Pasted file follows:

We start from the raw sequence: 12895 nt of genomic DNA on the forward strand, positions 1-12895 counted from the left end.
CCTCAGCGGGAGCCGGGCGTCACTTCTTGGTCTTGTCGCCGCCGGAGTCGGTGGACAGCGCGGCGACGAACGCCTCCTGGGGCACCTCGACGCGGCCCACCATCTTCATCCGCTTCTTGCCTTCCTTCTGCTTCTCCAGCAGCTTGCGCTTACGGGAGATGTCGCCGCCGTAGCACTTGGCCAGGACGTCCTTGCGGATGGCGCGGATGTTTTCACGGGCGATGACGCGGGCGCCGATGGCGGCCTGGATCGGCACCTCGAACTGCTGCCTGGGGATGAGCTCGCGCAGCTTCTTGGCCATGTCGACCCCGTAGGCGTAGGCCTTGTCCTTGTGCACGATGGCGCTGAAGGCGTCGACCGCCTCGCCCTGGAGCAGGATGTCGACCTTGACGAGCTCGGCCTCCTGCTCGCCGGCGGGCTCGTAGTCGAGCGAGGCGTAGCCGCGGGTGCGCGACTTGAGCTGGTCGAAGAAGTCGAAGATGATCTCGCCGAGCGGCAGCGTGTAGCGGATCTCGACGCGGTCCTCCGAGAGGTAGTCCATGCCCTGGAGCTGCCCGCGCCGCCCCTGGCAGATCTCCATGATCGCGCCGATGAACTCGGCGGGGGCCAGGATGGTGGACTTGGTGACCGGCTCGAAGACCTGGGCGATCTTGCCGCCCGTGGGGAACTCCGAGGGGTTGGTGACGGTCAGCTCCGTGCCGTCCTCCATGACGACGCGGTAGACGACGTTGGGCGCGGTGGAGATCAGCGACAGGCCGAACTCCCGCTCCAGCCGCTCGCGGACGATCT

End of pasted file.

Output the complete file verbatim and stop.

We start from the raw sequence: 12895 nt of genomic DNA on the forward strand, positions 1-12895 counted from the left end.
CCTCAGCGGGAGCCGGGCGTCACTTCTTGGTCTTGTCGCCGCCGGAGTCGGTGGACAGCGCGGCGACGAACGCCTCCTGGGGCACCTCGACGCGGCCCACCATCTTCATCCGCTTCTTGCCTTCCTTCTGCTTCTCCAGCAGCTTGCGCTTACGGGAGATGTCGCCGCCGTAGCACTTGGCCAGGACGTCCTTGCGGATGGCGCGGATGTTTTCACGGGCGATGACGCGGGCGCCGATGGCGGCCTGGATCGGCACCTCGAACTGCTGCCTGGGGATGAGCTCGCGCAGCTTCTTGGCCATGTCGACCCCGTAGGCGTAGGCCTTGTCCTTGTGCACGATGGCGCTGAAGGCGTCGACCGCCTCGCCCTGGAGCAGGATGTCGACCTTGACGAGCTCGGCCTCCTGCTCGCCGGCGGGCTCGTAGTCGAGCGAGGCGTAGCCGCGGGTGCGCGACTTGAGCTGGTCGAAGAAGTCGAAGATGATCTCGCCGAGCGGCAGCGTGTAGCGGATCTCGACGCGGTCCTCCGAGAGGTAGTCCATGCCCTGGAGCTGCCCGCGCCGCCCCTGGCAGATCTCCATGATCGCGCCGATGAACTCGGCGGGGGCCAGGATGGTGGACTTGGTGACCGGCTCGAAGACCTGGGCGATCTTGCCGCCCGTGGGGAACTCCGAGGGGTTGGTGACGGTCAGCTCCGTGCCGTCCTCCATGACGACGCGGTAGACGACGTTGGGCGCGGTGGAGATCAGCGACAGGCCGAACTCCCGCTCCAGCCGCTCGCGGACGATCT